Album Review: Thee Dagger Debs – “Thee Dagger Debs”
I’m only speculating here of course, but I’d bet good money that there are well-worn copies of a few Dr Feelgood albums in Londoners Thee Dagger Debs’ record collection. Sounding like the bastard offspring of Lee Brilleaux and Joan Jett, their debut album is certainly an intoxicating brew which marks them out as a band very much worth your while.
Yes, I’ll admit that they do sound like they’ve pretty much teleported straight in from 1975 or so, but there’s nothing wrong with wearing your influences on your sleeve if you add a bit of your own touch to them, and make no mistake, TDD most definitely do that. The razor-sharp guitar lines on Lies and As Long As I’m Moving are just the sort of thing you can imagine Wilko Johnson duck-walking across the stage to, and the hooks on Black Book and Without You will have you queueing them straight up again for another listen.
Although Thee Dagger Debs generally stick to their tried and tested pub rock format throughout this album, there’s a couple of brief forays over into Suzi Quatro style glam rock stomps as evidenced on Ain’t Worth The Time and Whitechapel Blues. But even when they’re shamelessly tipping their hat to the sounds of pre-punk London, they sound tight as you like, and have the hooks and riffs to effortlessly draw you in. It’s this that makes this band such an enjoyable listen, and makes you think most of these songs like the speeded up snake-hips boogie of Eight While Ten must sound awesome in the live arena. Definitely well worth a look.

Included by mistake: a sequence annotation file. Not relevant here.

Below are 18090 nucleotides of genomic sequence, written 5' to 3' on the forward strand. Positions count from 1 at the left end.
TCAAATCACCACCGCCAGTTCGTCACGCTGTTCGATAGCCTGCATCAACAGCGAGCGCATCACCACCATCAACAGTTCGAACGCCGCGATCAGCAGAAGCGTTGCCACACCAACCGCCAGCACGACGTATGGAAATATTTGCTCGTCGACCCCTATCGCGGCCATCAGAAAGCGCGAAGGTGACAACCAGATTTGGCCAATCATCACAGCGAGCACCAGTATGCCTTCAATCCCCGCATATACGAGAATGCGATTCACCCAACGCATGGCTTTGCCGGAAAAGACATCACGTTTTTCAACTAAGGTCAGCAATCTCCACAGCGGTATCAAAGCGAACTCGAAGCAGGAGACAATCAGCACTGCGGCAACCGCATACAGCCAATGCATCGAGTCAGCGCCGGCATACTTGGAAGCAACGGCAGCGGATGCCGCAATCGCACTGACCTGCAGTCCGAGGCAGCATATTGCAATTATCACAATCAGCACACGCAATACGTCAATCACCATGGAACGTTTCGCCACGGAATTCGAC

A supremely confident debut from a very promising band. Original they ain't, but Thee Dagger Debs have attitude, sass, hooks and riffs to spare and this album showcases their talents brilliantly. Check it out and go see 'em live when they next play near you - I get the impression this band could kick loose in the live arena to devastating effect.